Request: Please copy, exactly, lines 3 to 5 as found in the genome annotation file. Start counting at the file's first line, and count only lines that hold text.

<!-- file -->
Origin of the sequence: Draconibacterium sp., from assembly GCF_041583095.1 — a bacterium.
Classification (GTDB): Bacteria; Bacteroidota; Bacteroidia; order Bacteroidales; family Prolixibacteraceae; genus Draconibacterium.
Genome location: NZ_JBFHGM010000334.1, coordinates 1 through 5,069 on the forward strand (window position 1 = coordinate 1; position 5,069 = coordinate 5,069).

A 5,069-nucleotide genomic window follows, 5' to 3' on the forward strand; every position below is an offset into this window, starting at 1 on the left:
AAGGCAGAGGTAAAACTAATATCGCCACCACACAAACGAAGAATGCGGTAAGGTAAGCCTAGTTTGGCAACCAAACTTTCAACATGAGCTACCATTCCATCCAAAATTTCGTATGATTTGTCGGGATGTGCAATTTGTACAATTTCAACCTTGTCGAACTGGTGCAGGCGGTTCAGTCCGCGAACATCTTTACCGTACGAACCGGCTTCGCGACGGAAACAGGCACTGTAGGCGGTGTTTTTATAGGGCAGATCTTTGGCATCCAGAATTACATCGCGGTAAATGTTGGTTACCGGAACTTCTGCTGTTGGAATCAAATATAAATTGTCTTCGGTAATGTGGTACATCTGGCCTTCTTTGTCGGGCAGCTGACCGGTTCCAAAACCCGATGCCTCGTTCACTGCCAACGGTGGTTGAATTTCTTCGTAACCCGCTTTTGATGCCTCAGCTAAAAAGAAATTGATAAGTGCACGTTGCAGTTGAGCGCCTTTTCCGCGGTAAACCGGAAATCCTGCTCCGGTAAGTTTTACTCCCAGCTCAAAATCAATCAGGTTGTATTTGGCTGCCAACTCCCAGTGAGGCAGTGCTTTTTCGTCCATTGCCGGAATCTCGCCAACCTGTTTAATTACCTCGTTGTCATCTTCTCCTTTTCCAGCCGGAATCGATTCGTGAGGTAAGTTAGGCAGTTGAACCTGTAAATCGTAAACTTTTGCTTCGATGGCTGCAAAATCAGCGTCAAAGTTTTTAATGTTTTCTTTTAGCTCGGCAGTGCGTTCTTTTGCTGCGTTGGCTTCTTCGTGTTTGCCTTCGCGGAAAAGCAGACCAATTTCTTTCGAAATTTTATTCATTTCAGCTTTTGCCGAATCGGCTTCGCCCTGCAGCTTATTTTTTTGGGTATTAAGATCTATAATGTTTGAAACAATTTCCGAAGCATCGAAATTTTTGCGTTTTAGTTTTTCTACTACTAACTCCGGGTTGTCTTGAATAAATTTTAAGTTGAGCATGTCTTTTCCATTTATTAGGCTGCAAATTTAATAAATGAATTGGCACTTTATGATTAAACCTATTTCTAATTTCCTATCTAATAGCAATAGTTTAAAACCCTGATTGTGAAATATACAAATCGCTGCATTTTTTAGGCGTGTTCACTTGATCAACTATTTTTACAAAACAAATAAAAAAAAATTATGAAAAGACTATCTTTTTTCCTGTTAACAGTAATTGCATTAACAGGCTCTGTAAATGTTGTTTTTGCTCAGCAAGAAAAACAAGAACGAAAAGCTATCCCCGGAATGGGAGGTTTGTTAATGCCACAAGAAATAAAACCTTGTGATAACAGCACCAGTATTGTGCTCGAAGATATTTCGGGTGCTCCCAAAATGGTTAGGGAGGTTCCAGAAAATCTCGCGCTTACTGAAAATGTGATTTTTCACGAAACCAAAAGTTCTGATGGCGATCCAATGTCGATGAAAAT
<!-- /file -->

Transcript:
Genome location: NZ_JBFHGM010000334.1, coordinates 1 through 5,069 on the forward strand (window position 1 = coordinate 1; position 5,069 = coordinate 5,069).

A 5,069-nucleotide genomic window follows, 5' to 3' on the forward strand; every position below is an offset into this window, starting at 1 on the left:
AAGGCAGAGGTAAAACTAATATCGCCACCACACAAACGAAGAATGCGGTAAGGTAAGCCTAGTTTGGCAACCAAACTTTCAACATGAGCTACCATTCCATCCAAAATTTCGTATGATTTGTCGGGATGTGCAATTTGTACAATTTCAACCTTGTCGAACTGGTGCAGGCGGTTCAGTCCGCGAACATCTTTACCGTACGAACCGGCTTCGCGACGGAAACAGGCACTGTAGGCGGTGTTTTTATAGGGCAGATCTTTGGCATCCAGAATTACATCGCGGTAAATGTTGGTTACCGGAACTTCTGCTGTTGGAATCAAATATAAATTGTCTTCGGTAATGTGGTACATCTGGCCTTCTTTGTCGGGCAGCTGACCGGTTCCAAAACCCGATGCCTCGTTCACTGCCAACGGTGGTTGAATTTCTTCGTAACCCGCTTTTGATGCCTCAGCTAAAAAGAAATTGATAAGTGCACGTTGCAGTTGAGCGCCTTTTCCGCGGTAAACCGGAAATCCTGCTCCGGTAAGTTTTACTCCCAGCTCAAAATCAATCAGGTTGTATTTGGCTGCCAACTCCCAGTGAGGCAGTGCTTTTTCGTCCATTGCCGGAATCTCGCCAACCTGTTTAATTACCTCGTTGTCATCTTCTCCTTTTCCAGCCGGAATCGATTCGTGAGGTAAGTTAGGCAGTTGAACCTGTAAATCGTAAACTTTTGCTTCGATGGCTGCAAAATCAGCGTCAAAGTTTTTAATGTTTTCTTTTAGCTCGGCAGTGCGTTCTTTTGCTGCGTTGGCTTCTTCGTGTTTGCCTTCGCGGAAAAGCAGACCAATTTCTTTCGAAATTTTATTCATTTCAGCTTTTGCCGAATCGGCTTCGCCCTGCAGCTTATTTTTTTGGGTATTAAGATCTATAATGTTTGAAACAATTTCCGAAGCATCGAAATTTTTGCGTTTTAGTTTTTCTACTACTAACTCCGGGTTGTCTTGAATAAATTTTAAGTTGAGCATGTCTTTTCCATTTATTAGGCTGCAAATTTAATAAATGAATTGGCACTTTATGATTAAACCTATTTCTAATTTCCTATCTAATAGCAATAGTTTAAAACCCTGATTGTGAAATATACAAATCGCTGCATTTTTTAGGCGTGTTCACTTGATCAACTATTTTTACAAAACAAATAAAAAAAAATTATGAAAAGACTATCTTTTTTCCTGTTAACAGTAATTGCATTAACAGGCTCTGTAAATGTTGTTTTTGCTCAGCAAGAAAAACAAGAACGAAAAGCTATCCCCGGAATGGGAGGTTTGTTAATGCCACAAGAAATAAAACCTTGTGATAACAGCACCAGTATTGTGCTCGAAGATATTTCGGGTGCTCCCAAAATGGTTAGGGAGGTTCCAGAAAATCTCGCGCTTACTGAAAATGTGATTTTTCACGAAACCAAAAGTTCTGATGGCGATCCAATGTCGATGAAAAT